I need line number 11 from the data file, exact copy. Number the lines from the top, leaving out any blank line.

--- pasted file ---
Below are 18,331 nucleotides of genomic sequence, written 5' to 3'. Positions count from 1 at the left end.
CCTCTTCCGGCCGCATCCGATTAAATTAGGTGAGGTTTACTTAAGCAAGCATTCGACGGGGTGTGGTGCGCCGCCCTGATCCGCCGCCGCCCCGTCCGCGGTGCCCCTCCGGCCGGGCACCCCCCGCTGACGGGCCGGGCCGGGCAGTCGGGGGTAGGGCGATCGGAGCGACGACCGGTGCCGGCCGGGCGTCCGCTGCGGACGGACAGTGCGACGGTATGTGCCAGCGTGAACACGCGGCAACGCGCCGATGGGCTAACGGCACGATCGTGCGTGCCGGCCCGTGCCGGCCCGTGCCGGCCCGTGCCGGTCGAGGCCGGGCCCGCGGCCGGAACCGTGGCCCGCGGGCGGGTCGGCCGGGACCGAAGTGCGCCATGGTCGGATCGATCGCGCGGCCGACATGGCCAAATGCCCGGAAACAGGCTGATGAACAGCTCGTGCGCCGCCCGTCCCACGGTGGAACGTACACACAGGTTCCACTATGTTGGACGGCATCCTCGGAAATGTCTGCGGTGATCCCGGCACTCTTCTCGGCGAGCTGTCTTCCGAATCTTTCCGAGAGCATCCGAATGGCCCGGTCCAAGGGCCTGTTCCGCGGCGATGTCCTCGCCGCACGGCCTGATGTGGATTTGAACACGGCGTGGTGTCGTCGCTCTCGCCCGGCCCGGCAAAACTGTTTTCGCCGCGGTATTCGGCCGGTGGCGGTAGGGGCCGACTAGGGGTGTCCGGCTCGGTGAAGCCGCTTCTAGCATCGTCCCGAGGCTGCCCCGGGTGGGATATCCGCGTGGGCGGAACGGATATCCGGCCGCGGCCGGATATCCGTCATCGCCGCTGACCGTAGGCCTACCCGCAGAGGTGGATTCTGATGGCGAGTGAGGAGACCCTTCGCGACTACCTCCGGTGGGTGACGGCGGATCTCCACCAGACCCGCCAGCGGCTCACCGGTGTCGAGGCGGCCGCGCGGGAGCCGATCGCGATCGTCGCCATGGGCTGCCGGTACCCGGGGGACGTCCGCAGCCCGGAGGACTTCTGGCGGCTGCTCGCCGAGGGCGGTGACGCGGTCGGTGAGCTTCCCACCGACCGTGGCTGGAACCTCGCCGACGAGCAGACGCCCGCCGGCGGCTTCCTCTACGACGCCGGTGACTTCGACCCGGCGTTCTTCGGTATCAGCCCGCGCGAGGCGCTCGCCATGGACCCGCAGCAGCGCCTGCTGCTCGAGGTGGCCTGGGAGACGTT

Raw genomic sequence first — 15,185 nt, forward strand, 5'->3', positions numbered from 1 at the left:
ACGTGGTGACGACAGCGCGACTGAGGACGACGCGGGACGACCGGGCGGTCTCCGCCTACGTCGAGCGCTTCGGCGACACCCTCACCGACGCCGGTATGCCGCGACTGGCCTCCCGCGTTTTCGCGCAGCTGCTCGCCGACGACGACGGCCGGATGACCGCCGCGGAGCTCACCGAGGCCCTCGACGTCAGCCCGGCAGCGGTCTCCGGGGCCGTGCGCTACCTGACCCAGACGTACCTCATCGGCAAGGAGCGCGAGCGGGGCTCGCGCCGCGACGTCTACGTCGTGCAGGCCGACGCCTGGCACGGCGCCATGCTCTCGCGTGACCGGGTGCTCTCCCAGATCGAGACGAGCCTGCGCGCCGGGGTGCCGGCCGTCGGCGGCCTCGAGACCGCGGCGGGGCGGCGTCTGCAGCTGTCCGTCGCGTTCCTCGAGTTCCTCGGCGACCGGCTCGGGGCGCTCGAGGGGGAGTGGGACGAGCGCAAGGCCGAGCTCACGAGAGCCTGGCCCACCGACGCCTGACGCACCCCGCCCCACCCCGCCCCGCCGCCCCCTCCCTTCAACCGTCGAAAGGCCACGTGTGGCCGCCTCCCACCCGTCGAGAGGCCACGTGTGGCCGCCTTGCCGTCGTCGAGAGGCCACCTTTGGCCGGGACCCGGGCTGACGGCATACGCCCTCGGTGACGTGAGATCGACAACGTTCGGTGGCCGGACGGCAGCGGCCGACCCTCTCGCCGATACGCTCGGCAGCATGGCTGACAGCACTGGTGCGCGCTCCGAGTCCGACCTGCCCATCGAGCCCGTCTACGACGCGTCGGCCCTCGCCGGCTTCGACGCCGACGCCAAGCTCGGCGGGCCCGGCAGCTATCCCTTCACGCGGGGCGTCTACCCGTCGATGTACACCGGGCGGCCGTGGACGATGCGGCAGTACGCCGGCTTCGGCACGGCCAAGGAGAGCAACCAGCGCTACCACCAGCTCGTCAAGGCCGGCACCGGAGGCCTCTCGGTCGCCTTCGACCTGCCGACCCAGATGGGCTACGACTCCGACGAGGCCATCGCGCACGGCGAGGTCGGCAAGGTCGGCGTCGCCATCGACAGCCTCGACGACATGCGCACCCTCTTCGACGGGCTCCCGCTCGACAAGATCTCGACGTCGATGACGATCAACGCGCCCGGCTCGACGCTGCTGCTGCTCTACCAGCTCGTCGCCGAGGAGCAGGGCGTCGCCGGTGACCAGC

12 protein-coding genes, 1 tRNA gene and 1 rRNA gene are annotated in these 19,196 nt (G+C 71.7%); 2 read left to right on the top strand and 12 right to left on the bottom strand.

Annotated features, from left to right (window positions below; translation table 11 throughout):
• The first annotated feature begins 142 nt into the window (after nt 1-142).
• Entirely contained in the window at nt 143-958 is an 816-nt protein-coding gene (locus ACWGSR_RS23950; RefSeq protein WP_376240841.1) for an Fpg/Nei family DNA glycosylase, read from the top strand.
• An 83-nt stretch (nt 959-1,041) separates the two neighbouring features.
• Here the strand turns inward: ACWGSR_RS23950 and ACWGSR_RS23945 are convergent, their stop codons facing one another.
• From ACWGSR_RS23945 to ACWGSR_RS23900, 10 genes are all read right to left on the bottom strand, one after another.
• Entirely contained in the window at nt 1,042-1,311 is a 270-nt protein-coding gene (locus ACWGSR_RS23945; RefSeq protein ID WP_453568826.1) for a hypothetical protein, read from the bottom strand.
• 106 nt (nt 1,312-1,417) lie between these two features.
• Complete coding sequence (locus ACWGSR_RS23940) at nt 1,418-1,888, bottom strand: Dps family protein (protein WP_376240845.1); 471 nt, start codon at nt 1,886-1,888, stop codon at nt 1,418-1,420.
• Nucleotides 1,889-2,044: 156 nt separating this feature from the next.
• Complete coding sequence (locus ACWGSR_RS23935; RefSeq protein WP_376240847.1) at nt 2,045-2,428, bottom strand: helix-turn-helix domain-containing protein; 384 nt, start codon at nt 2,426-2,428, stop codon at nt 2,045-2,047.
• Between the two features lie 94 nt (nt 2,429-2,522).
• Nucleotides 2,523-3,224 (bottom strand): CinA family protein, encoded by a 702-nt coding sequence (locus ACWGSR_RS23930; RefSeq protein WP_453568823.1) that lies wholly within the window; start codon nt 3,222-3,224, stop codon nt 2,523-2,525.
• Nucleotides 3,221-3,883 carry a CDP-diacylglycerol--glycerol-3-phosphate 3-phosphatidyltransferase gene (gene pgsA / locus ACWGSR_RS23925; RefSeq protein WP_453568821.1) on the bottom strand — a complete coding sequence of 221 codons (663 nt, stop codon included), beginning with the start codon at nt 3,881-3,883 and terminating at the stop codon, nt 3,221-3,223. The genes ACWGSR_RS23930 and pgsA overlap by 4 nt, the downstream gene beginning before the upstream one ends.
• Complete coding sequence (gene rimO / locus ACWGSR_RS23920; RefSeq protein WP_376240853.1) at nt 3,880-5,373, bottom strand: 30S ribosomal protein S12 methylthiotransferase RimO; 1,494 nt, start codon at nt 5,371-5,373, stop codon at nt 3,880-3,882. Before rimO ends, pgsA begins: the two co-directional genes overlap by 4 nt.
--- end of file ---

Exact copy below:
• From ACWGSR_RS23945 to ACWGSR_RS23900, 10 genes are all read right to left on the bottom strand, one after another.